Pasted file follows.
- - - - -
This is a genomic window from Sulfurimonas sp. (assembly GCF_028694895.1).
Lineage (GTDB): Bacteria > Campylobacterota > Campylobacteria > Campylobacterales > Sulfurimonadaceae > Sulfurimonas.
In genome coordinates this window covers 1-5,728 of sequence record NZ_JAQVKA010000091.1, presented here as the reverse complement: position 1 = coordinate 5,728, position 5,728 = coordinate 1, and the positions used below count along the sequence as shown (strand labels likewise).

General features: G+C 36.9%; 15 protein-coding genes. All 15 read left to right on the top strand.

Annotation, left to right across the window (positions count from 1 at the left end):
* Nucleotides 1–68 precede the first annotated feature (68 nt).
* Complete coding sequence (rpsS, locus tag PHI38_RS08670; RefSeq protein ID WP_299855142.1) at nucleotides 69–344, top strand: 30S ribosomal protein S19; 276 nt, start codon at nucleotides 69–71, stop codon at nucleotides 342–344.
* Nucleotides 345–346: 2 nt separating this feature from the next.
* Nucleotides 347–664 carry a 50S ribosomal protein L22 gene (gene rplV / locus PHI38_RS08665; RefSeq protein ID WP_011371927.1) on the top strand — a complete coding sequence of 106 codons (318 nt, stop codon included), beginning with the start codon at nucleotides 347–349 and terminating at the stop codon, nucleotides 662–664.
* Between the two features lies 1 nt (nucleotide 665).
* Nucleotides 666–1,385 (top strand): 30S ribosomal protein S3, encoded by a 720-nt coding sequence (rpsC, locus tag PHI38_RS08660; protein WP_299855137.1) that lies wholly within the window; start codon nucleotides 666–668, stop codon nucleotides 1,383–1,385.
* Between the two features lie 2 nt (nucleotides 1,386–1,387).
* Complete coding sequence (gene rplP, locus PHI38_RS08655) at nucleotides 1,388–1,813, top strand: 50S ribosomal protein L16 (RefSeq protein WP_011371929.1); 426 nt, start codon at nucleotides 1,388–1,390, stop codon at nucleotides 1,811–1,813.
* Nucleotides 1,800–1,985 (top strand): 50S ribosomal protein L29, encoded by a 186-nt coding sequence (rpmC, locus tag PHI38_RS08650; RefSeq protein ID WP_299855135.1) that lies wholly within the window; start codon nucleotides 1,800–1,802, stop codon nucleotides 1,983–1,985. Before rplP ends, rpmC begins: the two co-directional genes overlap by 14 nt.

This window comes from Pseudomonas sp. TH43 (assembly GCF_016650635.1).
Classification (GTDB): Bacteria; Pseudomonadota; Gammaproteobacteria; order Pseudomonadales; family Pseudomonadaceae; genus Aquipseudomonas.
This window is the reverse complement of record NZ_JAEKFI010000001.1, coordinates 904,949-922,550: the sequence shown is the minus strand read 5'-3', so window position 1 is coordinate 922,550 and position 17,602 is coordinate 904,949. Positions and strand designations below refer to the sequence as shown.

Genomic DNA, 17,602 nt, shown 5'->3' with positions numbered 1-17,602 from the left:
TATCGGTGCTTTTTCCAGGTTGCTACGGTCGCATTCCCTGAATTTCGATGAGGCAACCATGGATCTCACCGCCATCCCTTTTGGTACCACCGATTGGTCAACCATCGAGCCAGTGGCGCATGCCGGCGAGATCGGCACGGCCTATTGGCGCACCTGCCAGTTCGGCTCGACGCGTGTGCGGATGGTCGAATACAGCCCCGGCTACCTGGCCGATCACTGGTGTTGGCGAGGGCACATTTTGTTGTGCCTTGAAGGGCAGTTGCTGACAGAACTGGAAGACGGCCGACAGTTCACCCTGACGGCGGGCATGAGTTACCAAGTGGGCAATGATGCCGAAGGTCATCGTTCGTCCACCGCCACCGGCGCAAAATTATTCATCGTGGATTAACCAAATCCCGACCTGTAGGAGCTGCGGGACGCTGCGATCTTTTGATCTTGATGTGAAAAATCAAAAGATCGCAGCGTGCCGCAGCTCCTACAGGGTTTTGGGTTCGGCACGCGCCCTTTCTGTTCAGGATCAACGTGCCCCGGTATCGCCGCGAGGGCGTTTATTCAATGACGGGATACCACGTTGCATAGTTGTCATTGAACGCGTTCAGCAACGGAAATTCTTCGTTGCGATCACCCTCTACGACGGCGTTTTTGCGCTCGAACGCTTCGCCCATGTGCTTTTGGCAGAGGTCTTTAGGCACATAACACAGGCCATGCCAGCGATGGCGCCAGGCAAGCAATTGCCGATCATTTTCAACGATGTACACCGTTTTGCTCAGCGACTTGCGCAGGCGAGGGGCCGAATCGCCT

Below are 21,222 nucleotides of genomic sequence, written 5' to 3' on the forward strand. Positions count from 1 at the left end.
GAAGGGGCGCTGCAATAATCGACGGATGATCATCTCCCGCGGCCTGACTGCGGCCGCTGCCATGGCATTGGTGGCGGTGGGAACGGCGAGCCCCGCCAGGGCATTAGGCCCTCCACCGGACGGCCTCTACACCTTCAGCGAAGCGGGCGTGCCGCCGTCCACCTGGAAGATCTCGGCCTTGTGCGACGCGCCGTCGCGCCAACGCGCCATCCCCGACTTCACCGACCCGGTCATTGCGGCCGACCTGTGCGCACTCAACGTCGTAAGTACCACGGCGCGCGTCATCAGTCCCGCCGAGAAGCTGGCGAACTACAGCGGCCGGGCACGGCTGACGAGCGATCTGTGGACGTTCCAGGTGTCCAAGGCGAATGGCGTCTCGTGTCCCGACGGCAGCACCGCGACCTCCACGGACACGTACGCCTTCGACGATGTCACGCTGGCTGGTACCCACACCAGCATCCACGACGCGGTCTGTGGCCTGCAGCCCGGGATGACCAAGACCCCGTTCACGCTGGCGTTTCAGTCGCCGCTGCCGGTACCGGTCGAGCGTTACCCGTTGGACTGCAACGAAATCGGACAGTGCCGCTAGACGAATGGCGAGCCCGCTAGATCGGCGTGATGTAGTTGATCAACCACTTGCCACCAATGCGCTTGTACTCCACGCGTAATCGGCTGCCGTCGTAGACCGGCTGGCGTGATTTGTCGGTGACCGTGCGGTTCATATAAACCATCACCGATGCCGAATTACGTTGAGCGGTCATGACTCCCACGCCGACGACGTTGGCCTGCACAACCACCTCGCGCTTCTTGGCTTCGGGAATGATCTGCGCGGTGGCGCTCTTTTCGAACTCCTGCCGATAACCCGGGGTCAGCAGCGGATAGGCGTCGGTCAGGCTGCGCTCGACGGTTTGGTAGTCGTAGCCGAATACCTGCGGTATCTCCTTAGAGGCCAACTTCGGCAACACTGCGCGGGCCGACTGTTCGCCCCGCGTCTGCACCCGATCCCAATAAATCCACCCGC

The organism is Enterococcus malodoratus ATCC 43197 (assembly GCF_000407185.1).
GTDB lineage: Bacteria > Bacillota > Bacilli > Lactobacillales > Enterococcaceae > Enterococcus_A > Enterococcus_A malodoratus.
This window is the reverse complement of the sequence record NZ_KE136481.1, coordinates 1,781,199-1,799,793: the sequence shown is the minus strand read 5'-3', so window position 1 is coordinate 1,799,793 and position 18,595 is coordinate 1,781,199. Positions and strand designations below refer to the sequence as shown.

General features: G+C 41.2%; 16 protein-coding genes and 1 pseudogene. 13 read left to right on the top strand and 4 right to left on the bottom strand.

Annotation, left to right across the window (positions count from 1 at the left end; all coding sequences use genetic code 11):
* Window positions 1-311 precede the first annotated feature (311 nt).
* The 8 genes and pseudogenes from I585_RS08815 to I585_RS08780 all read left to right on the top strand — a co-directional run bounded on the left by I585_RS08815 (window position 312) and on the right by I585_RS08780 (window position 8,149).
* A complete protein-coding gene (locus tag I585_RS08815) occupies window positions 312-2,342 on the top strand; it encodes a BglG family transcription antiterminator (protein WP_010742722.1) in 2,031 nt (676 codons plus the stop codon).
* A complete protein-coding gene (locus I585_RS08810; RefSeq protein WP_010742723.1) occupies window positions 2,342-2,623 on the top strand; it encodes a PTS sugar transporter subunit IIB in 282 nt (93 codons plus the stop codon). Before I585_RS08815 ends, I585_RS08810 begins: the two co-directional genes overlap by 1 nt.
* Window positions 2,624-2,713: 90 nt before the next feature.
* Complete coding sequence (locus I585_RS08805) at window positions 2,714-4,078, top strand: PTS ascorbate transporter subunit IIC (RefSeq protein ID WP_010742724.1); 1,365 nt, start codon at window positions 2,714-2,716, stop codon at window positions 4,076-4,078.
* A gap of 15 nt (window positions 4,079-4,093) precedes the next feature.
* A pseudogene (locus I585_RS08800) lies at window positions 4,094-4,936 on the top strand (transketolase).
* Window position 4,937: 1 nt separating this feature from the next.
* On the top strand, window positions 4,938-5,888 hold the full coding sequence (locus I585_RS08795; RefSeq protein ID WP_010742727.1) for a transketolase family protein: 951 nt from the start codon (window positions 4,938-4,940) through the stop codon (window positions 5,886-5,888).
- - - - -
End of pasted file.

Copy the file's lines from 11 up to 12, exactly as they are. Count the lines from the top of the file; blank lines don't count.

* Nucleotides 666–1,385 (top strand): 30S ribosomal protein S3, encoded by a 720-nt coding sequence (rpsC, locus tag PHI38_RS08660; protein WP_299855137.1) that lies wholly within the window; start codon nucleotides 666–668, stop codon nucleotides 1,383–1,385.
* Between the two features lie 2 nt (nucleotides 1,386–1,387).